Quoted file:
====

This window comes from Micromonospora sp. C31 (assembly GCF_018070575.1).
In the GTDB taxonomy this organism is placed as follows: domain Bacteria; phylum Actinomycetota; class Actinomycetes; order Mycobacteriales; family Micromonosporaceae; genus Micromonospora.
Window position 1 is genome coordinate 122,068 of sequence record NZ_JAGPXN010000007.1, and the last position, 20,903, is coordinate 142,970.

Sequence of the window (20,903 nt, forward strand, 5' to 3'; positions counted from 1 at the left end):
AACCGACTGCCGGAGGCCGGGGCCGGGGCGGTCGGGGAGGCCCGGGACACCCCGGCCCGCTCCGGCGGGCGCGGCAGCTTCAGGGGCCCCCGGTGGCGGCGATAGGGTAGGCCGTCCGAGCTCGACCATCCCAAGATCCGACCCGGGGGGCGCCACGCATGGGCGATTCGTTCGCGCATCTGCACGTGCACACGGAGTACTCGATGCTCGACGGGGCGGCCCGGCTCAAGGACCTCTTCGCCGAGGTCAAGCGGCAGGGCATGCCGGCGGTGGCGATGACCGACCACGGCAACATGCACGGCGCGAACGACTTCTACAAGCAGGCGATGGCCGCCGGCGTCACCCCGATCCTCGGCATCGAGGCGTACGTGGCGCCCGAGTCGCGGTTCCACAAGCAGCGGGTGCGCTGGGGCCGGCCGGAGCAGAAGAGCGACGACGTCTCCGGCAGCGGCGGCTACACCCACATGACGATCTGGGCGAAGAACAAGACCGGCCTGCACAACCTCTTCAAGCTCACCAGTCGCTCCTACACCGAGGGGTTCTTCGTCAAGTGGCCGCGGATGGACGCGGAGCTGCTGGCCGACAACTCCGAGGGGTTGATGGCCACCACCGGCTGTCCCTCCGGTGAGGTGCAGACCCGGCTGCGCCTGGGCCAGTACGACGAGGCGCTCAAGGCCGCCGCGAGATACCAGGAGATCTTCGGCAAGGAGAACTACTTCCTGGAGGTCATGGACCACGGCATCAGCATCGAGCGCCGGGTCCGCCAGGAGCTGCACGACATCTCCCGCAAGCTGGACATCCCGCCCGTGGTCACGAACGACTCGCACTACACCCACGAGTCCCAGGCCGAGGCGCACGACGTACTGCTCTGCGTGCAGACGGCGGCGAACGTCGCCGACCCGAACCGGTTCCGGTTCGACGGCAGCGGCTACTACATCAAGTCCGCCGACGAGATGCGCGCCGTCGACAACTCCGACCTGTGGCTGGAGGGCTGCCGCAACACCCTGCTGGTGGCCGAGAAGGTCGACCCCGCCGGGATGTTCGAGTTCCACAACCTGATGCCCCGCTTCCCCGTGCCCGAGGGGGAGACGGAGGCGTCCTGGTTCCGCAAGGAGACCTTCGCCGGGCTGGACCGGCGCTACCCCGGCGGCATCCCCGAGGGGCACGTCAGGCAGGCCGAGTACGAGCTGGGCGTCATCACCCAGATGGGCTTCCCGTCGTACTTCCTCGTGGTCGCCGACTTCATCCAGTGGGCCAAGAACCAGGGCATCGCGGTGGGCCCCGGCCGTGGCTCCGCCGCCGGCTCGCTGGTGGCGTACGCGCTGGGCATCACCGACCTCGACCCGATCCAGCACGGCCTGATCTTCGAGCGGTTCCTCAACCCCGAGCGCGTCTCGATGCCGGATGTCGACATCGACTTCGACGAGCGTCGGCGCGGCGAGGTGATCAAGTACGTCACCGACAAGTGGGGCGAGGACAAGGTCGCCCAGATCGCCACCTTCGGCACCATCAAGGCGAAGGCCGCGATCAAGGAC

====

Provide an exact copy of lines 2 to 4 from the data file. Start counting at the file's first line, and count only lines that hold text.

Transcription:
In the GTDB taxonomy this organism is placed as follows: domain Bacteria; phylum Actinomycetota; class Actinomycetes; order Mycobacteriales; family Micromonosporaceae; genus Micromonospora.
Window position 1 is genome coordinate 122,068 of sequence record NZ_JAGPXN010000007.1, and the last position, 20,903, is coordinate 142,970.

Sequence of the window (20,903 nt, forward strand, 5' to 3'; positions counted from 1 at the left end):